A novel (1922) by James JOYCE, which details the events of a single day, 16 June 1904 (the day that Joyce met his future wife Nora BARNACLE), as experienced by three Dubliners. As the title suggests, there are obvious Homeric parallels, both in parodic equivalents of the events in the Odyssey and in the protagonists - Stephen DEDALUS being Telemachus, the son in search of a father, while Leopold Bloom, who sells advertising space in a newspaper, is the returning Odysseus, and his wife Molly is the ironically patient, if hardly chaste, Penelope. Bloom's single day of roaming about Dublin mirrors Odysseus's years of wandering. Stephen is the same autobiographical figure as in A PORTRAIT OF THE ARTIST AS A YOUNG MAN, but the other two protagonists are richly original creations. The city of Dublin is precisely rendered, and the erotic unpunctuated musings of the unfaithful Penelope - Joyce's version of stream-of-consciousness technique - that gave the book its initial scandalous reputation, now seem not only innocuous but apposite.
The novel was first published by Sylvia Beach in 1922 in Paris, because the printing of some excerpts in the American Little Review from 1918 had led to obscenity prosecutions. Copies of the Paris edition were burned in New York and seized by customs officers at Folkestone. It was not until the United States District Court found the book not obscene in 1933 that an American edition followed in 1934 and a British one in 1936. Fashionable Ireland has long ago gathered the erring book (never banned there) to its bosom, and among the many people who celebrate BLOOMSDAY each 16 June are some who have actually read it.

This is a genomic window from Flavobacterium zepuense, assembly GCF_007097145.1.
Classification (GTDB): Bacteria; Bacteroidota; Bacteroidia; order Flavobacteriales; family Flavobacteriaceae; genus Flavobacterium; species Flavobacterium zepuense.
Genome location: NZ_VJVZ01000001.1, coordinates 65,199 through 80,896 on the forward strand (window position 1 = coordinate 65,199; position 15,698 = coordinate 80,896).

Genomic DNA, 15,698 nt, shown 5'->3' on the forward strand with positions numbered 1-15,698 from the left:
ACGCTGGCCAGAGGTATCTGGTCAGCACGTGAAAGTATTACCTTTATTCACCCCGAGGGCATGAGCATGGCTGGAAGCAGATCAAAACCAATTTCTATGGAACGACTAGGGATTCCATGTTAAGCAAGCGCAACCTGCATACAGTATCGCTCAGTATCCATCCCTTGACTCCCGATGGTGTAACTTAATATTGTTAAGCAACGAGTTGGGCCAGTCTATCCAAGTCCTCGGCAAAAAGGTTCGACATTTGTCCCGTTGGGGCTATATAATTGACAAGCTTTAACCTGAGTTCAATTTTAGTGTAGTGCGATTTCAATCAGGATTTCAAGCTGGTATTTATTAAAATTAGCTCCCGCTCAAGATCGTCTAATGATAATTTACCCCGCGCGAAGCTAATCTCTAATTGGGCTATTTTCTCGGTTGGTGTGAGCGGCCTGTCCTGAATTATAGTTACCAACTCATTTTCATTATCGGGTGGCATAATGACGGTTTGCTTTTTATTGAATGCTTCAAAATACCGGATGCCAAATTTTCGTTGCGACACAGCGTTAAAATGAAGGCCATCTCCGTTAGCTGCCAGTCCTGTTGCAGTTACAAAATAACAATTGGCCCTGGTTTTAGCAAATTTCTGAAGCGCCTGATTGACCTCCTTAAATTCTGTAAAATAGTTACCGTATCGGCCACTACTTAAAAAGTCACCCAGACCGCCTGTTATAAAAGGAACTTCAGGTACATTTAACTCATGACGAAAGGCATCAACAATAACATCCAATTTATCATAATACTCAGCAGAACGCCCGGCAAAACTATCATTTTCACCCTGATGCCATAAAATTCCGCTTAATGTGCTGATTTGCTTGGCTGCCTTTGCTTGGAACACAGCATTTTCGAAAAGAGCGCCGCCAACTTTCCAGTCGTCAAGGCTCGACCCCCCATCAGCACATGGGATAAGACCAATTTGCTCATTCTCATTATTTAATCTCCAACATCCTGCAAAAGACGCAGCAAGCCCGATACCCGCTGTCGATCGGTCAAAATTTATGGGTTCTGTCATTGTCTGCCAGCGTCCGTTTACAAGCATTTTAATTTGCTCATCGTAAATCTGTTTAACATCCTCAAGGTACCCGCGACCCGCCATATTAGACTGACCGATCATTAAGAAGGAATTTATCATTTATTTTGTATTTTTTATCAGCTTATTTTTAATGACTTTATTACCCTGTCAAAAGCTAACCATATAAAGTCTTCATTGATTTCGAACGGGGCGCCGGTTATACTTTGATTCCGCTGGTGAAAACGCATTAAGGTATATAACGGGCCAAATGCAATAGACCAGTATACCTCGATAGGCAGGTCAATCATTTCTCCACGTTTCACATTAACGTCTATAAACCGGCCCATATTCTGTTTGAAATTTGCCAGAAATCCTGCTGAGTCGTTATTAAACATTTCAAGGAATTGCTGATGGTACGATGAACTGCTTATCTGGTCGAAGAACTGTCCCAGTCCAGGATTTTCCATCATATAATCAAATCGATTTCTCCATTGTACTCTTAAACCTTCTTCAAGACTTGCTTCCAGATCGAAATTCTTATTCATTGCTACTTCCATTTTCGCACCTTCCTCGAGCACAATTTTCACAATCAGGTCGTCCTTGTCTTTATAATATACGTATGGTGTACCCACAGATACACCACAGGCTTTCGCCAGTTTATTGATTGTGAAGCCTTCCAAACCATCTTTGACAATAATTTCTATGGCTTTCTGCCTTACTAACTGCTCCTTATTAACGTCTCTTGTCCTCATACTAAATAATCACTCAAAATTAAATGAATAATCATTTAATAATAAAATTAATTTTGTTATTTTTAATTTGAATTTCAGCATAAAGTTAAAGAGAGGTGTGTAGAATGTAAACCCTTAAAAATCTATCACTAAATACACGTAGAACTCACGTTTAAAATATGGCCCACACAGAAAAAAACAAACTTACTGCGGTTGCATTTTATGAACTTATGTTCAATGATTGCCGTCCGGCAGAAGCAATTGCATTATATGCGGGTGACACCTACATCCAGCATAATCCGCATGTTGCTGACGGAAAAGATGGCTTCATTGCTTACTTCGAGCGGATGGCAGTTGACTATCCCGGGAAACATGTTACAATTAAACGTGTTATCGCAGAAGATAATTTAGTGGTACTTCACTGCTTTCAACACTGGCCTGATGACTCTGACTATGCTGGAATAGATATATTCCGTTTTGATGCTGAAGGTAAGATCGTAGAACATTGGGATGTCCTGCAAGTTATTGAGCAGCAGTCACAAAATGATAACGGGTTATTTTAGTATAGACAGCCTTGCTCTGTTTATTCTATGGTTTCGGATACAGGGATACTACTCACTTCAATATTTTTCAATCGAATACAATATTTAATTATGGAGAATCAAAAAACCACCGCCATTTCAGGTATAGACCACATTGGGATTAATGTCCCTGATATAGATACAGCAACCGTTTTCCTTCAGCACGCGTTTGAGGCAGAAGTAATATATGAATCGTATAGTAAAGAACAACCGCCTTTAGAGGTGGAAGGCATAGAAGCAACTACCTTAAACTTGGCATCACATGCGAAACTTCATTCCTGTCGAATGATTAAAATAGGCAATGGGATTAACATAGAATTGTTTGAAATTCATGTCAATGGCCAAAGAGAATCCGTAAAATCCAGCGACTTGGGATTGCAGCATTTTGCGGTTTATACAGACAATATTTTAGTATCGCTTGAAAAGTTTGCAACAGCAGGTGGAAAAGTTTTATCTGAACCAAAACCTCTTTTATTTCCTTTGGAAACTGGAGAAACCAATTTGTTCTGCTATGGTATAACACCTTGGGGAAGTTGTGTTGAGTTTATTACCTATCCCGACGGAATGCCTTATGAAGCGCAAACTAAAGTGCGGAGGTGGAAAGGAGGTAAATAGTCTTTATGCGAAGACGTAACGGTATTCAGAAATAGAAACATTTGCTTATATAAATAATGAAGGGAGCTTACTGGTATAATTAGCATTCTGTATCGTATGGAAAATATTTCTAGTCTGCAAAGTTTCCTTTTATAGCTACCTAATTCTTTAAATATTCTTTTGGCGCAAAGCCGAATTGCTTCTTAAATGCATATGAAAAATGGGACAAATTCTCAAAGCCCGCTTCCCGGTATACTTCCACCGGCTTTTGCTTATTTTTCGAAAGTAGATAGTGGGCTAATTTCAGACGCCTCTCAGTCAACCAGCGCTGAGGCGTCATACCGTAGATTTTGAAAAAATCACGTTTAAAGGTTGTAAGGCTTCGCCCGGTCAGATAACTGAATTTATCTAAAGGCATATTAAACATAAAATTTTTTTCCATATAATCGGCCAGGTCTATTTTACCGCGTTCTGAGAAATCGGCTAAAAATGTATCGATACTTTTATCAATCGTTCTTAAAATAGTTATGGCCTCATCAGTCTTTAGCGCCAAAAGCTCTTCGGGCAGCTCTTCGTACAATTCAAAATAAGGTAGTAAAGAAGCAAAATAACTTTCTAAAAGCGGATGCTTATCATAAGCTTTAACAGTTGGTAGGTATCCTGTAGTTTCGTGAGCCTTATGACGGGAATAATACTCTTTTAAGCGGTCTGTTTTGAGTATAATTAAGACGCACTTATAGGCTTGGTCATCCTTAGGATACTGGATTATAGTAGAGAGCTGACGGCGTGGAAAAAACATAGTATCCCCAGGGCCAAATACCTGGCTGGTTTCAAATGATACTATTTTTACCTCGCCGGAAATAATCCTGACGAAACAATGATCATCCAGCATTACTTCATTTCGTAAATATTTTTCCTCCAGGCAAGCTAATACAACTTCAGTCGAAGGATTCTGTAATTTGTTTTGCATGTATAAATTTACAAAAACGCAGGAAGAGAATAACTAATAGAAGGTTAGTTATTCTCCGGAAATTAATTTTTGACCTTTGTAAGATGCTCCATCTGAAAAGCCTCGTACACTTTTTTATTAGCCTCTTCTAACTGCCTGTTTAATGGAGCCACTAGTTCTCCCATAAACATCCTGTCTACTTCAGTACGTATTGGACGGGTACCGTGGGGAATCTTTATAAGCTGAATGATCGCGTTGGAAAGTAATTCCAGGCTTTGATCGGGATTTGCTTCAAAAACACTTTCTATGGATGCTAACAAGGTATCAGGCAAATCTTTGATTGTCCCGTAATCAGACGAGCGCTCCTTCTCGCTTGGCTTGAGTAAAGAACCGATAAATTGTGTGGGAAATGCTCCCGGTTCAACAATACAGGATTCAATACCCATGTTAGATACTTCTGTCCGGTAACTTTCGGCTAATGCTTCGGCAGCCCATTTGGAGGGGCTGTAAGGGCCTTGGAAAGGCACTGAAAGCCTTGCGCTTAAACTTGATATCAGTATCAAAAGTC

… and I thought well as well him as another and then I asked him with my eyes to ask again yes and then he asked me would I yes to say yes my mountain flower and first I put my arms round him yes and drew him down to me so he could feel my breasts all perfume yes and his heart was going like mad and yes I said yes I will Yes.
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